‘No word or speech habits are bad or wrong’ – it’s all about context
It serves as a hub for “kind, compassionate, mindful, empowering, respectful, and inclusive language,” building off the individual media guides created by “marginalized communities,” the guide website states.
The guide was made for “writers, editors, educators and students … who seek people terminology that is more accurate, logical, and reasonable but don’t have the time or the will to comb through the Internet.”
— ConsciousStyleGuide (@consciousstyles) November 16, 2016
Yin told The College Fix that while she is unaware of any official implementation of her guide by an institution of higher learning, she urges students and educators to adapt it for their own purposes.
The guide’s customizability is its strength and why it doesn’t lend itself to official policy, said Yin, who previously created the website AP vs. Chicago to help writers and educators compare the two writing style guides.
“Students seem to prefer hard rules,” which runs counter to her philosophy of words as a “conversation” that is “always evolving,” Yin said in an email.
“We also emphasize context and content working together; in this sense, no words or speech habits are bad or wrong—there’s an appropriate context for pretty much everything.”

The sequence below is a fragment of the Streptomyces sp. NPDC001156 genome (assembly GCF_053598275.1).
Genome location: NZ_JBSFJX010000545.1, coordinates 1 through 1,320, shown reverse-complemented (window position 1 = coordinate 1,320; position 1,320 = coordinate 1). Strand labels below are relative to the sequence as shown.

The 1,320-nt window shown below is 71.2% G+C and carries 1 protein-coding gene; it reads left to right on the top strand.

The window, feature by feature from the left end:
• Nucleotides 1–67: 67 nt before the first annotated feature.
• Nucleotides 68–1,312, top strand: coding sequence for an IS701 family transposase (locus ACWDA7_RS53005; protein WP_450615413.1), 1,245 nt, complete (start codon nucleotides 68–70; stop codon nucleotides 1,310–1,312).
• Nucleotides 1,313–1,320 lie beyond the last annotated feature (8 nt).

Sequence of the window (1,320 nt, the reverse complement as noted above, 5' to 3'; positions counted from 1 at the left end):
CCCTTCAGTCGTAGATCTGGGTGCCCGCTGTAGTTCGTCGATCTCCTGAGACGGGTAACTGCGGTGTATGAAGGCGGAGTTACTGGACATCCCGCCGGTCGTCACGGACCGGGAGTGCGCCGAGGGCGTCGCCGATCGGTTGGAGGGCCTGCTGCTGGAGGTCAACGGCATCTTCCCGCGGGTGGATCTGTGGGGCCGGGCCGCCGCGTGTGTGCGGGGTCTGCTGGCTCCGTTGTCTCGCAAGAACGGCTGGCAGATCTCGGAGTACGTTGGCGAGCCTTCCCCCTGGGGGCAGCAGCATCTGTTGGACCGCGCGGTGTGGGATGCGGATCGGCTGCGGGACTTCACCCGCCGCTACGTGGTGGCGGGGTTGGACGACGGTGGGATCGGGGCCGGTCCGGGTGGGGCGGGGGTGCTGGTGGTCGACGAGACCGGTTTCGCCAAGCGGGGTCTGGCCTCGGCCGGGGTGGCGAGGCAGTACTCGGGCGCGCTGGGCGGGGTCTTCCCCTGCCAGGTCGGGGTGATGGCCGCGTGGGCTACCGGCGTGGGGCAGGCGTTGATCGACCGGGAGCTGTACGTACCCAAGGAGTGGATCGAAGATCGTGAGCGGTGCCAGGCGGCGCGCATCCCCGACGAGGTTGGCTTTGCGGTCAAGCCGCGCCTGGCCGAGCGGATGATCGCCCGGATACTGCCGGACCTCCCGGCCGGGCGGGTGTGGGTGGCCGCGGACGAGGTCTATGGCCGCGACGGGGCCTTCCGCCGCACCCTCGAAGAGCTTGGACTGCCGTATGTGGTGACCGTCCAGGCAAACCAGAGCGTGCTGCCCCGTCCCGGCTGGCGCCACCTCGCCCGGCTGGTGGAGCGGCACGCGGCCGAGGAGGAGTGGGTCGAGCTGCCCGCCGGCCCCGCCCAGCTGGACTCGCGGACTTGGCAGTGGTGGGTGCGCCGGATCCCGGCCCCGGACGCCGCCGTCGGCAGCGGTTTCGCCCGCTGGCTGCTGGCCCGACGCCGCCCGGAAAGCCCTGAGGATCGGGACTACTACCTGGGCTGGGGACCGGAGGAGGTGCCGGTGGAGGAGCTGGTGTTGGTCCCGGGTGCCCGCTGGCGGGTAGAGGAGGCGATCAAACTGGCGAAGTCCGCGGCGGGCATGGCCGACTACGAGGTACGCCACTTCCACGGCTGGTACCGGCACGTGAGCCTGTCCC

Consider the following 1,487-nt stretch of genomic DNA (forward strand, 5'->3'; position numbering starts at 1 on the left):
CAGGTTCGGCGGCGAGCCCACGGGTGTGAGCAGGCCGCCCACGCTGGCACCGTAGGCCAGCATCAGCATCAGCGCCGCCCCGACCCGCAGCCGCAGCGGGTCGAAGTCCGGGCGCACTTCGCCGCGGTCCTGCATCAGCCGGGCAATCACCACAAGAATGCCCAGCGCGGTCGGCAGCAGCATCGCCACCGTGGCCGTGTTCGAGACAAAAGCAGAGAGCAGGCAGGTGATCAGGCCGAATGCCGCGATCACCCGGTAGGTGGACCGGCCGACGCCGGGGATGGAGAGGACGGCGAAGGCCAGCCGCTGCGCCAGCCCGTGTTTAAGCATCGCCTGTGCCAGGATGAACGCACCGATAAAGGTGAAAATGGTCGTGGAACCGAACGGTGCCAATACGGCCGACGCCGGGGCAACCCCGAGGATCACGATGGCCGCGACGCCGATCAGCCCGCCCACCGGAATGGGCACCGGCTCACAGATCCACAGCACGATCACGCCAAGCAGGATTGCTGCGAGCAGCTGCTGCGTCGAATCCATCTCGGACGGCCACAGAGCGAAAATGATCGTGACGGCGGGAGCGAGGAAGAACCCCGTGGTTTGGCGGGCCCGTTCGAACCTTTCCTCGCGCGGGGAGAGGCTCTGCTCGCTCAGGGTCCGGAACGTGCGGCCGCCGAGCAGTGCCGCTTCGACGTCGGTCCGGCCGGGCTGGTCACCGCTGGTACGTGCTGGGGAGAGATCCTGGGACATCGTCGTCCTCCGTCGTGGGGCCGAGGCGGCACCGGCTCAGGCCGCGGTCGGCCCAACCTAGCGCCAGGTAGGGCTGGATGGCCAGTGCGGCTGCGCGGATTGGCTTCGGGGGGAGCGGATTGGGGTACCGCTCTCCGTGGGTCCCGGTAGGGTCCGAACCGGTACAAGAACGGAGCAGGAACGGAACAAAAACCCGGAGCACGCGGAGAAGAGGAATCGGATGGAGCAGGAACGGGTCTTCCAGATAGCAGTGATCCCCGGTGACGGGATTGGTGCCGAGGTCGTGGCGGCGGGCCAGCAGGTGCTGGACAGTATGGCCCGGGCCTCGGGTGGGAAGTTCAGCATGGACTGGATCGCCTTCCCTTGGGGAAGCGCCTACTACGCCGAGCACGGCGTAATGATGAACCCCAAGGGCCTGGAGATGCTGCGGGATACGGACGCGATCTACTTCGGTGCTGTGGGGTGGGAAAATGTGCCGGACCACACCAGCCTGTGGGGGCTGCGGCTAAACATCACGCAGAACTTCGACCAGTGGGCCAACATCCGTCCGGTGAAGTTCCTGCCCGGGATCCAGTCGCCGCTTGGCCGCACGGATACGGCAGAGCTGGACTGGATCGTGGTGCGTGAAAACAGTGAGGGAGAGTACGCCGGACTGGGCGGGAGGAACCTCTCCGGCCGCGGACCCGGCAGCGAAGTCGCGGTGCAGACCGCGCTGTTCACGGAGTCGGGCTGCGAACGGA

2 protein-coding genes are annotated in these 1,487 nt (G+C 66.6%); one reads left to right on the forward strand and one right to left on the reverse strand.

— ConsciousStyleGuide (@consciousstyles) November 21, 2016
‘Every bit as important’ as grammar, punctuation and spelling
The guide focused on writing for a handful of sensitive contexts, including disability, age, appearance, ethnicity, sex and “empowerment.”
It links to other subject-specific guides and articles on each subject. One such article on how to include disabled characters in TV shows recommends “getting away from the disability-as-tragedy trope.”
Rick Kenney, chair of the Department of Communication at Augusta University, has implemented the guide in his classes as assignments, rather than rules for class discussions.
“I am a firm believer that the concepts addressed by [the guide] are essential—every bit as important as AP Style and GPS (grammar-punctuation-spelling),” he told The Fix in an email. “I require students in all of our media writing classes to understand conscious style and to apply it.”
Kenney shared an assignment with The Fix in which he tasked students with reading and summarizing sections of Yin’s guide as they might apply to writing and reporting in the media.
Because the guide is not intended to be adopted as one-size-fits-all official policy, it can be applied to certain fields that lend themselves toward perceived inclusive language and kept out of classrooms where such language would serve as a hindrance, such as classical literature, philosophy or history.
The guide website itself emphasizes that it’s not intended to dictate what is “inoffensive or politically correct” language, “because even language intended to be inclusive and considerate is deeply offensive to many.”
It’s designed to help users hone “the art of using words effectively in a specific context,” the website states: “Good writers consciously use disagreeable language to strike a dissonant tone” that is intentional, rather than accidental.